Cuba: an urban agricultural model.
When the Soviet Union collapsed, Cuba’s central food distribution system also collapsed. The Cuban people suffered from acute food shortages, due to the sudden cutoff of Soviet imports: both imported food and imported pesticides, fertilizers, and other farming equipment.
Before 1989, Havana, the capital of Cuba, a city of over 2 million people, had no significant urban agriculture, depending solely on imports and on rural farms for its food needs. After the Soviet collapse, Havana residents immediately began planting food in any space they could find: porches, balconies, and vacant lots.
The Urban Agriculture Department: Jointly, the Cuban Ministry of Agriculture and the Havana city government formed an Urban Agriculture Department when it realized the food-producing possibilities of the urban gardening movement. The Department secured free land use rights for the gardeners and distributed food selling permits at harvest time. The Department also provided gardening training and opened garden stores that sold seeds, compost, and tools.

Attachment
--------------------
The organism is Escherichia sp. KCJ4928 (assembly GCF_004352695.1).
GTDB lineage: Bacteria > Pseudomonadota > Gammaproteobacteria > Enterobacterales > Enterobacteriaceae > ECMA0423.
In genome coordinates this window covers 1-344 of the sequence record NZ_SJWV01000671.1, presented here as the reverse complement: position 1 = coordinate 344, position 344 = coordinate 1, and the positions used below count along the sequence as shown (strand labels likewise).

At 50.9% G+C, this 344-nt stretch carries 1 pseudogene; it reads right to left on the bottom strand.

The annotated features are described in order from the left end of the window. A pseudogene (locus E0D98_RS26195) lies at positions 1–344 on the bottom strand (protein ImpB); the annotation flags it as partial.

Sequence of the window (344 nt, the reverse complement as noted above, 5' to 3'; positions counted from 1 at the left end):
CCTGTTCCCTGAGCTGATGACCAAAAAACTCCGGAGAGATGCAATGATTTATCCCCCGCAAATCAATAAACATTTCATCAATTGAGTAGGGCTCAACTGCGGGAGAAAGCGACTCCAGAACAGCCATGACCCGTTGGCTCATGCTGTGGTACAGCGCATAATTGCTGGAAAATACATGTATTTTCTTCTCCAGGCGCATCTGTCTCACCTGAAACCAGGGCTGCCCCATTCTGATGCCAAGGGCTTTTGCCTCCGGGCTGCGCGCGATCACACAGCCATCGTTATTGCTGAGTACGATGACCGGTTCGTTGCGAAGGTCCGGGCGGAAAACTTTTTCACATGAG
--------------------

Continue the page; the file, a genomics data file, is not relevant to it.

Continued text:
Ten years later, in March 1998, a study estimated that 50% of national vegetable production in Cuba came from the urban gardens and farms. There are more than 30,000 people growing food on more than 8,000 gardens in Havana alone.
The Cuban example is just one more piece of evidence to show that governmental support can greatly encourage urban food production. By the end of World War II, Americans were growing forty percent of their own produce locally in victory gardens.
It should not take an economic or political catastrophe or a war to help us realize the many benefits of local, diverse food sources like urban gardens and farms.
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